The recommendations in the European Union’s Fifth Action Programme on the Environment embedded in the report Towards Sustainability (1992) has contributed to the current interests in this area. The report calls on organizations to provide information on a number of areas, namely: details of their environmental policy and activities and the effects thereof in their annual reports, their expenses on environmental programmers, and make provisions in their accounts for environmental risks and future environmental expenses.
A number of the top ten retailers report on the improvement and/or use of CSR Key Performance Indicators (KPIs). Tesco, for example, employs some 18 CSR KPIs covering economic, environmental and economic issues and containing 24 specific targets. In choosing these KPIs the company uses one or more of four criteria, namely customer priorities; staff priorities; business priorities; and compliance with legislation or public policy. The company’s CSR report provides a brief description of the annual target for each KPI, outlines the actual performance against each target and sets a target for the following year. During 2003/2004 the company exceeded expectations on 18 of its targets, met 13 and was below target on three. Where possible verification of the data used for the KPI’s is carried out using external sources including market share data, independent surveys, services bills and audits for the Emissions Trading Scheme and Climate Change Levy Agreement.
2.7 Criteria of CSR practices and Effectiveness
In order to practices effectively it needs accuracy of commitment, facing the challenge and work with coordination in between corporate bodies in the entire business. In this case the effective can be measured by (KPI) at annually while doing the financial report. It also monitored and justified their work by different independent person for whole year and makes a comment for improvement if needed. By doing survey, how the business can improve such as expectation from stakeholders, community, and government and for its own employees then it can find some direction, which they can follow. By following those steps the company can reach its most effective practices at CSR level.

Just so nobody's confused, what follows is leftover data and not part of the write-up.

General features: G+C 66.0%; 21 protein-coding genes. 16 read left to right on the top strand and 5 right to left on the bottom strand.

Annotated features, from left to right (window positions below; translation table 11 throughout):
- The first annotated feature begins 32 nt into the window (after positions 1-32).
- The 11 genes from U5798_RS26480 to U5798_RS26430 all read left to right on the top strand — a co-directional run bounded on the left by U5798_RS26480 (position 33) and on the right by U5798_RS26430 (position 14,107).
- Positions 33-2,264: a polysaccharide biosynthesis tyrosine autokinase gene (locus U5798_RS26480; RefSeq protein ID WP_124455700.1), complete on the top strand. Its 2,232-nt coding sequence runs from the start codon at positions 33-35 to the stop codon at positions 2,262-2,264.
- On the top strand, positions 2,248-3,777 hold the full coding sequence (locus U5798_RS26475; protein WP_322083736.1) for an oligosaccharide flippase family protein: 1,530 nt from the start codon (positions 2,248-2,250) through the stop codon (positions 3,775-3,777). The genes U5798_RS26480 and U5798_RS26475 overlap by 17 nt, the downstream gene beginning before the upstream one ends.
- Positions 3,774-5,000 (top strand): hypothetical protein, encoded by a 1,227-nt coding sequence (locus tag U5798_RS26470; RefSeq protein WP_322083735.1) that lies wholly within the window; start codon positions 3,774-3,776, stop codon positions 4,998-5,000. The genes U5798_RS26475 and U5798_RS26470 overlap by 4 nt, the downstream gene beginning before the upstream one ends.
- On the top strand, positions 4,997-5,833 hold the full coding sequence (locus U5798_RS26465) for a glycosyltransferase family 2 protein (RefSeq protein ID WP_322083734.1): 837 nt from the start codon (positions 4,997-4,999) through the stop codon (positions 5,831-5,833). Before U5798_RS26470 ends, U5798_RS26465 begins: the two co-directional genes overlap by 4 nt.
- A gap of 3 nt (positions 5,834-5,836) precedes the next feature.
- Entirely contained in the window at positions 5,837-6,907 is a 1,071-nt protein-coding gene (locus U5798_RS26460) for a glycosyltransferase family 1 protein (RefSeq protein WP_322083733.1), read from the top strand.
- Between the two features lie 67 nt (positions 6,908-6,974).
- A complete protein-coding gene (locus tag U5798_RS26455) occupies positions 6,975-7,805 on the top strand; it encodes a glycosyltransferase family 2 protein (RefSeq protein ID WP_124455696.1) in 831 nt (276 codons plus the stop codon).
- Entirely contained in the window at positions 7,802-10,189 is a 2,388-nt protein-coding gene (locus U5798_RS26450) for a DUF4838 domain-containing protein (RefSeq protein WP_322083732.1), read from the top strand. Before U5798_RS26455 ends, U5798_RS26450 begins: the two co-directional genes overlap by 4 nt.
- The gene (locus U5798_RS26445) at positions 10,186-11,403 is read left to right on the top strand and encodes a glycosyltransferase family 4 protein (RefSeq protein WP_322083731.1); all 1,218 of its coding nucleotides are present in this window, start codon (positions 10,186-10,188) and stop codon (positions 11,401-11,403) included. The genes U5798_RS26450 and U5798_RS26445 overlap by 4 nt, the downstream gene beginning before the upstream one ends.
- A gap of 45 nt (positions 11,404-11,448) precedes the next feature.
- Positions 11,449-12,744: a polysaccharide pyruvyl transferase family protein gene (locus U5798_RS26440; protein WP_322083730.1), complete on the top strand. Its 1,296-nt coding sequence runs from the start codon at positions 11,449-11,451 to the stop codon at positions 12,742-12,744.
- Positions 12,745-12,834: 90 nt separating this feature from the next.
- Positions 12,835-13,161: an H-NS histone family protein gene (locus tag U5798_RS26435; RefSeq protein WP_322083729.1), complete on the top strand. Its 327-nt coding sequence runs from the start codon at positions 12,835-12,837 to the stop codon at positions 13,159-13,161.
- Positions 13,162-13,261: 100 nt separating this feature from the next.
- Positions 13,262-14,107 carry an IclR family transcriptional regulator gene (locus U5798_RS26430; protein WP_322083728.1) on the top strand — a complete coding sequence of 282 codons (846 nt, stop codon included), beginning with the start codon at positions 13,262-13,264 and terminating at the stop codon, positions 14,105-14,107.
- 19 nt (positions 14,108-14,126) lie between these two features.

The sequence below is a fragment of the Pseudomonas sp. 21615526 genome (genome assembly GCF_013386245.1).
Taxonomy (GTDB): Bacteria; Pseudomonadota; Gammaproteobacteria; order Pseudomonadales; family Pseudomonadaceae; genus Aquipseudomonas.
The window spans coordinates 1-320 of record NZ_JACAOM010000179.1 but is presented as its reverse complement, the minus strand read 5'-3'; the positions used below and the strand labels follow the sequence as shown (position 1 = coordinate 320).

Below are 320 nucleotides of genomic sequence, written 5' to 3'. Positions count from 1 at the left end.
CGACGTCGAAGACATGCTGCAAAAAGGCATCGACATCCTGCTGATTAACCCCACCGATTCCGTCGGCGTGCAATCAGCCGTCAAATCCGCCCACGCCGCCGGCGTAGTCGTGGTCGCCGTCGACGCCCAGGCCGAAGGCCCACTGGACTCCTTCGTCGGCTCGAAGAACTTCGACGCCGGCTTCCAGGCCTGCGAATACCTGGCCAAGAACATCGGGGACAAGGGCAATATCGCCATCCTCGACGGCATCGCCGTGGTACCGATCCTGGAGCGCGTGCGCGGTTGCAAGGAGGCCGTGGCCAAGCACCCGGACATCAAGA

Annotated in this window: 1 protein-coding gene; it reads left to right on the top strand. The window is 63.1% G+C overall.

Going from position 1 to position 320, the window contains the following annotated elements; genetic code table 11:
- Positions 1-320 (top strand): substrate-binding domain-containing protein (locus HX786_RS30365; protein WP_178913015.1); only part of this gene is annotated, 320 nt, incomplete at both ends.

This chapter has reviewed the literature regarding the CSR, measuring the performance within organizations. The literature review has examined some common themes emerging from the implementation of the CSR in real practices. After reviewing the past works, it is very clear that CSR is vast growing concern and its important in business is essential. So in real business CSR is seen quite common and practices by the corporate bodies effectively. In order to measurement the performances of CSR, they have to maintain the model, which called (KPI). Around the business many related groups looking for improvement of CSR performances because of their profit interest.
3.1 Data collection